Restrictions on what struggling families seeking help with debts can spend their money on, set to be imposed by the new insolvency service, will spread across the banking sector, Finance Minister Michael Noonan has warned.
He made the prediction after Fianna Fáil finance spokesman Michael McGrath expressed concern that the rules set to be unveiled next week could force people seeking insolvency help to quit medical insurance, cancel some cable TV packages, and sell a second car.
Mr Noonan would not be drawn on specifics, but indicated that standards imposed by the insolvency service would soon become the norm across the financial sector.
“Obviously, it is a small country and all these people talk to each other. One would expect, therefore, that what is developed by the insolvency service will become the norm for the informal dialogue as well.”
Mr McGrath accused the Government of giving banks a veto over mortgage and insolvency arrangements.
“The banks will now be judge, jury, and executioner when it comes to dealing with the individual mortgage account of any family in the country,” he said.
The controversy arose as it was revealed credit unions look set to lose more than €13m because of the emergency liquidation of Anglo.
Mr Noonan indicated the institutions should take the blame for the hit because they did not take investments out of the bank, renamed IBRC, before its closure.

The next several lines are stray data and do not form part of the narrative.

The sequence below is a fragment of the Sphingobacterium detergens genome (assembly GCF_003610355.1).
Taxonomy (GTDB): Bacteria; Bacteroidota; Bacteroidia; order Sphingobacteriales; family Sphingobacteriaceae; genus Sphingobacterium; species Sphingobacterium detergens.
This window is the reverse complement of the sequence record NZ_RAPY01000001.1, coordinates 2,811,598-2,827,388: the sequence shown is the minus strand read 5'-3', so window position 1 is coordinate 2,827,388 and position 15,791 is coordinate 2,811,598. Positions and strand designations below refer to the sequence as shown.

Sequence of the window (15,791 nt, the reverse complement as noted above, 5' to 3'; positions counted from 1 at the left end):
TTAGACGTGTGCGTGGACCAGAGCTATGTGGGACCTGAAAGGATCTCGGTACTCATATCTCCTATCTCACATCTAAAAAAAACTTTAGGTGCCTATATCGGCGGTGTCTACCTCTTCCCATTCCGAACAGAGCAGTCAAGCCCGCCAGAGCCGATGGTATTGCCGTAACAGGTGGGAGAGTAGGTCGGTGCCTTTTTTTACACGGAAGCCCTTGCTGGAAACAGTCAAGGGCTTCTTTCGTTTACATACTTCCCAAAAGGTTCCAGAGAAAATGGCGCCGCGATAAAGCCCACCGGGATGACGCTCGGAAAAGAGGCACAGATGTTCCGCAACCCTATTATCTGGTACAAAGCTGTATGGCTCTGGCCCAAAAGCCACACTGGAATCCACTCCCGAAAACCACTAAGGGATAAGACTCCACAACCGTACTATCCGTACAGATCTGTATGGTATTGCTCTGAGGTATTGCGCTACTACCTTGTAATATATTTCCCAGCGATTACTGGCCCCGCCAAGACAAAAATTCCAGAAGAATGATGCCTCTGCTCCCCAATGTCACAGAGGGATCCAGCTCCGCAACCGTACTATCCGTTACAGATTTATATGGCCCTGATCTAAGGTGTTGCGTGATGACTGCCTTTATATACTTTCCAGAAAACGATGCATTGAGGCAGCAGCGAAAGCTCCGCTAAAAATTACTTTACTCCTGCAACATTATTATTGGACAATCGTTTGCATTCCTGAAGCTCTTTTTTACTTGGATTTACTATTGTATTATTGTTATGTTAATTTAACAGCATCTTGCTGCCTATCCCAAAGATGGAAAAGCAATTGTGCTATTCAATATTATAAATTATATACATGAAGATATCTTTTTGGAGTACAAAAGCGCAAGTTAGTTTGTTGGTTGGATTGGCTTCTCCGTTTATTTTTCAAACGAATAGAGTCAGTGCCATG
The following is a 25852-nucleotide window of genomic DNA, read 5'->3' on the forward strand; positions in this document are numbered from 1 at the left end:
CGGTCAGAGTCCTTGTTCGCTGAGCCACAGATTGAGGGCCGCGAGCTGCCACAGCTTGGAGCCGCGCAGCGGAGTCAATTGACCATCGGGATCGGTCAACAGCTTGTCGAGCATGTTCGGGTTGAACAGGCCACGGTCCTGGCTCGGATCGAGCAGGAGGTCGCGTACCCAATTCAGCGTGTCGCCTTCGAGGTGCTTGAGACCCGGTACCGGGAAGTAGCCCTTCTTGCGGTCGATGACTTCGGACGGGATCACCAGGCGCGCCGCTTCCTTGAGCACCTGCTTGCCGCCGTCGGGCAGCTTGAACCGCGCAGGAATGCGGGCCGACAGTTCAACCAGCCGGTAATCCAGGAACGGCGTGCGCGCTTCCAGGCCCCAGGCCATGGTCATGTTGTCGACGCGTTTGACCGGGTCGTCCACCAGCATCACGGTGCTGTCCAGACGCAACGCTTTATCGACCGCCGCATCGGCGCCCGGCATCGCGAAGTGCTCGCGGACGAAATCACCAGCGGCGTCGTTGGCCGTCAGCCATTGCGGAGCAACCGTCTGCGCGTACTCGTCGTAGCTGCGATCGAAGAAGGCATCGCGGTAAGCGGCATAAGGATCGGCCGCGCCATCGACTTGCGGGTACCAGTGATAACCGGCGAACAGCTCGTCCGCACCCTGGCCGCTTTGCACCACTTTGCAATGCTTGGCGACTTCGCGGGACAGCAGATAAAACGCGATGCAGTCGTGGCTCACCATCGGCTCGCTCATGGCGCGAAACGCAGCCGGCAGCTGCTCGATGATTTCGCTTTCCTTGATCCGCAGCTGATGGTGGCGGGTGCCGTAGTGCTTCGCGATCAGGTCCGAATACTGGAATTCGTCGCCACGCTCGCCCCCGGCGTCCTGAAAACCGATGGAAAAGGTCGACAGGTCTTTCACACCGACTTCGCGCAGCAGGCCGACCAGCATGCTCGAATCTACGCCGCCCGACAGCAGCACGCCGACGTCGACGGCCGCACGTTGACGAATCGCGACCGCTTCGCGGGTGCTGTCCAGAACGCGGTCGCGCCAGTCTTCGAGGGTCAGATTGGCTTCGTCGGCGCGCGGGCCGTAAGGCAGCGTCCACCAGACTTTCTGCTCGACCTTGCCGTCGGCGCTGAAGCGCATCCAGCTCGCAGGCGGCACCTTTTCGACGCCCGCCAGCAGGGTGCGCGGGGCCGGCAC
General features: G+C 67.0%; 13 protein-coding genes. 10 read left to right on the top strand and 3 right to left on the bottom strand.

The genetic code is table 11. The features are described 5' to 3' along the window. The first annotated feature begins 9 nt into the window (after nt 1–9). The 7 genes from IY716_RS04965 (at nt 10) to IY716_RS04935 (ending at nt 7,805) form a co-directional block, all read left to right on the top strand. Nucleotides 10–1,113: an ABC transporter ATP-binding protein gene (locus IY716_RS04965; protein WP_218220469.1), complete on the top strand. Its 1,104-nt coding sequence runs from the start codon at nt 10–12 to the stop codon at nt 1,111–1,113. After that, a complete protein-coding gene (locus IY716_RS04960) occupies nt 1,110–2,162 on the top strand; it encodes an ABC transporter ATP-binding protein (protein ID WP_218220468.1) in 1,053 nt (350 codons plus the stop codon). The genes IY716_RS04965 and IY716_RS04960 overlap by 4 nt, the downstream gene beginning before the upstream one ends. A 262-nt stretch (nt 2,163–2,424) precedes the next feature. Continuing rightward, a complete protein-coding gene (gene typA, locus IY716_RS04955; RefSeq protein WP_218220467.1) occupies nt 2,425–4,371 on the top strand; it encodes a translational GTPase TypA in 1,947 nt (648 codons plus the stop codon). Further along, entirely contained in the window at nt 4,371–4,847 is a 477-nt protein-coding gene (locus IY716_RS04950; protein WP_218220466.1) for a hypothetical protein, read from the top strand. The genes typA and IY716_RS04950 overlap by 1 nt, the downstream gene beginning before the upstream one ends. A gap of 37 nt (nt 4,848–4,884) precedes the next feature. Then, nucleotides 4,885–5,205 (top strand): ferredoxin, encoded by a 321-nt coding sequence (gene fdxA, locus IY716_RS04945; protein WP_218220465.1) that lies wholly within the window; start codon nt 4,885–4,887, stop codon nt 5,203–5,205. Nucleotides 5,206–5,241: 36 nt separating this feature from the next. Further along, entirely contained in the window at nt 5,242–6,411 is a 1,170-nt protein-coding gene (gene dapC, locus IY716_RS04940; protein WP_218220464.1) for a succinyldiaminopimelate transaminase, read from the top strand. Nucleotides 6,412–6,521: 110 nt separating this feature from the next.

Mr Noonan told TDs that 16 credit unions had put about €15m into a financial product called the Anglo Irish Credit Union Bond 2005.
Once liquidation occurred last month, the investment was only guaranteed up to a level of €100,000 per union.
The minister insisted the credit unions could have withdrawn their money after Anglo was bailed out but decided not to do that.
Mr Noonan also insisted he would not join a “lynching mob” following widespread outrage that the boss of bailed-out Bank of Ireland Richie Boucher’s pay and benefits package has increased to €843,000.
Responding to complaints from Sinn Féin finance spokesman Pearse Doherty, HE said: “The deputy is accusing me of not attacking Mr Boucher and other people personally. That is not the way I do politics.”
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